South Africa said on Saturday it was optimistic that its powerful candidate Nkosazana Dlamini-Zuma can unseat African Union head Jean Ping at this weekend’s summit of the pan-African body.
The United States meanwhile denied a report that Washington, along with Paris, were actively opposing Dlamini-Zuma’s candidacy against Gabonese Ping’s bid for a second term.
“The United States considers the selection of leadership for the Commission of the African Union to be an issue that is entirely for African states to decide,” the US embassy said in response to Friday’s report in the Mail & Guardian.
“Contrary to speculation, the United States has no preferred candidate, and we have consistently maintained neutrality on possible candidates for the chair.”
Dlamini-Zuma, 62, has served in the cabinet of every South African president since Nelson Mandela, who named her health minister after taking office as the country’s first black leader in 1994.
A doctor by training, she served as foreign minister for a decade under Mandela’s successors Thabo Mbeki and Kgalema Motlanthe, and her ex-husband, current President Jacob Zuma, found her indispensable enough to name her home affairs minister — the post she now holds. She was credited with cleaning up the problematic department, so much so that under her tenure it earned its first clean audit since the advent of democracy in the country in 1994.
No woman has held the post of chair of the Commission of the African Union. The AU’s 54 heads of state and government will hold a secret ballot at the summit in Addis Ababa on Saturday and Sunday to decide whether Ping, who has held the post since 2008, will get a new term.
“Government remains optimistic that Minister Dlamini Zuma will receive the necessary votes,” South Africa’s foreign ministry said in a statement on Saturday.
The M&G reported on Friday that the South African government has adopted a strategy of subterfuge to ensure that Dlamini-Zuma replaces Ping.
The government has in the past few months been lobbying throughout the continent for Dlamini-Zuma to be elected to the hot seat.
Sources in the department of international relations and co-operation who are familiar with the fierce lobbying for the position of AU Commission chair, told the M&G this week that the government would use the same strategy that resulted in the late Libyan leader Muammar Gaddafi’s bid to pass a motion for the creation of a United States of Africa rejected by African leaders at the AU Summit in Ghana in 2007.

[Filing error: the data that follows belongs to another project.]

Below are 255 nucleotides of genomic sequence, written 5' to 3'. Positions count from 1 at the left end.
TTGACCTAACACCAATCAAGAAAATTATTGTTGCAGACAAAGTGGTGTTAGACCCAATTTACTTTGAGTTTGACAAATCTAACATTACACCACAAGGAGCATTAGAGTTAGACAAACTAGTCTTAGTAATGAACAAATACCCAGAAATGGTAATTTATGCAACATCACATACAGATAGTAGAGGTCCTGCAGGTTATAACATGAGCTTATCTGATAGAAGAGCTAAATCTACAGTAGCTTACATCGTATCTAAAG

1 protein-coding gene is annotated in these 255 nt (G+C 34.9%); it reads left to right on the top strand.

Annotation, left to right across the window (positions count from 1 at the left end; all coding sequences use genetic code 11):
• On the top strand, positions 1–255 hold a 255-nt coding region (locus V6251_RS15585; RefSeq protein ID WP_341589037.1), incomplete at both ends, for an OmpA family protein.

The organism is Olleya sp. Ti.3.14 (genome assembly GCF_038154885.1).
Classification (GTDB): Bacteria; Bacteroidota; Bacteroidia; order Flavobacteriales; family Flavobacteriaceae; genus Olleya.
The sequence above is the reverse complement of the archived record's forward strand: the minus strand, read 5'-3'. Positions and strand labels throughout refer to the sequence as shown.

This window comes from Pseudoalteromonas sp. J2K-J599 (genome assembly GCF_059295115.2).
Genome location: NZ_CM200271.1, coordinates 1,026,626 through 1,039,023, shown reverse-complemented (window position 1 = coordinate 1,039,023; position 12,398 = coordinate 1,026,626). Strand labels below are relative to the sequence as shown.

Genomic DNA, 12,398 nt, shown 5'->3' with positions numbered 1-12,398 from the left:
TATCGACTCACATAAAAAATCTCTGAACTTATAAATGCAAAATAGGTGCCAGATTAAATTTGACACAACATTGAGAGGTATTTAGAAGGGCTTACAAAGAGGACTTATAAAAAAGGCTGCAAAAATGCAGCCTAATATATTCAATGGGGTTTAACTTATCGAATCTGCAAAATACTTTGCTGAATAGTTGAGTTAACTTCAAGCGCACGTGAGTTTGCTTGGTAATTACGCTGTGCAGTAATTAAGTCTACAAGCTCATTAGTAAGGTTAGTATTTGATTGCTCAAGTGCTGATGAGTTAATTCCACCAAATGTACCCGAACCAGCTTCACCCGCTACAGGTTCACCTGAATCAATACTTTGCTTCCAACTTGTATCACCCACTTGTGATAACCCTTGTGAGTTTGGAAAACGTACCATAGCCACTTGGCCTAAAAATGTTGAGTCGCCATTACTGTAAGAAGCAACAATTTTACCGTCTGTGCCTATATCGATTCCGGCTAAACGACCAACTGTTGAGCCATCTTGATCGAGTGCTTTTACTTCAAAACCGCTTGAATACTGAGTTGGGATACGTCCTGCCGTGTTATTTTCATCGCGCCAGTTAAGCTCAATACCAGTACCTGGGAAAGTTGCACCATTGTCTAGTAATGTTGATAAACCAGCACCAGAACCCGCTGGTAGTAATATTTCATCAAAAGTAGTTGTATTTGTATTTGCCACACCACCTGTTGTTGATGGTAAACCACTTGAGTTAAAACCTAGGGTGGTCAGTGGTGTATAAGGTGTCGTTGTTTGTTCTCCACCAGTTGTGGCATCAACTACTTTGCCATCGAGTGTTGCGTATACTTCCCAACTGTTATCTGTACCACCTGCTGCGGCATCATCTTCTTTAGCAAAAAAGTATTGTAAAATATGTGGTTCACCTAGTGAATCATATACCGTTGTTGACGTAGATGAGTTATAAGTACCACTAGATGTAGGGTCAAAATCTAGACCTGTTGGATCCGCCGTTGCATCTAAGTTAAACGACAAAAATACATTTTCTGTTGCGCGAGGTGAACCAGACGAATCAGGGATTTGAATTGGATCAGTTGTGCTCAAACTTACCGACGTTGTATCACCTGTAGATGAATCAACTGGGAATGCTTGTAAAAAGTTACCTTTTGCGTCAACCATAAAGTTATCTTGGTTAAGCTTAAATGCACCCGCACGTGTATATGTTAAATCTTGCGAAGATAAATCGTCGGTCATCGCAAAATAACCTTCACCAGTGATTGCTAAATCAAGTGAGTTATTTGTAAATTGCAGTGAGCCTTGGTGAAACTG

Ahead of the Ghana summit, Gaddafi had used his oil wealth to buy influence within the AU by paying off the debts of member states.
“At the time, we said to African leaders whose countries depended on Gaddafi: ‘Agree with him, but oppose him at the secret ballot’. We are doing the same with poor Francophone countries who depend on France for their survival to say: ‘Agree to vote for Ping, but when you get your ballot, vote Dlamini-Zuma’,” said an official, who spoke on condition of anonymity.
Dlamini-Zuma’s backers are worried that Francophone countries might be influenced by France to vote for Ping and snub South Africa, Africa’s biggest economy.
Except for Zimbabwe, all South African Development Community countries are expected to throw their weight behind Dlamini-Zuma. The SADC endorsed South Africa’s candidate for the position of chairperson of the AU Commission last year.
Relations between South Africa and Zimbabwe are at a low point since South Africa backed the United Nations Security Council resolution 1973 which called for a no-fly zone in Libya.
The M&G also understands that Zimbabwe is still bitter after South Africa refused to support its bid to become a member of the UN Human Rights Commission in 2009.
And Zimbabwe President Robert Mugabe is unhappy with President Jacob Zuma’s hardline stance against his regime’s reluctance to co-operate with the Movement for Democratic Change as per the SADC’s global peace agreement.
Nigeria has also been cited by South African diplomats as a major obstacle to the bid. Relations between the two countries have been in a funk for some time, but it deepened over South Africa’s backing of former president Laurent Gbagbo during the battle for control of Côte d’Ivoire. — Sapa and M&G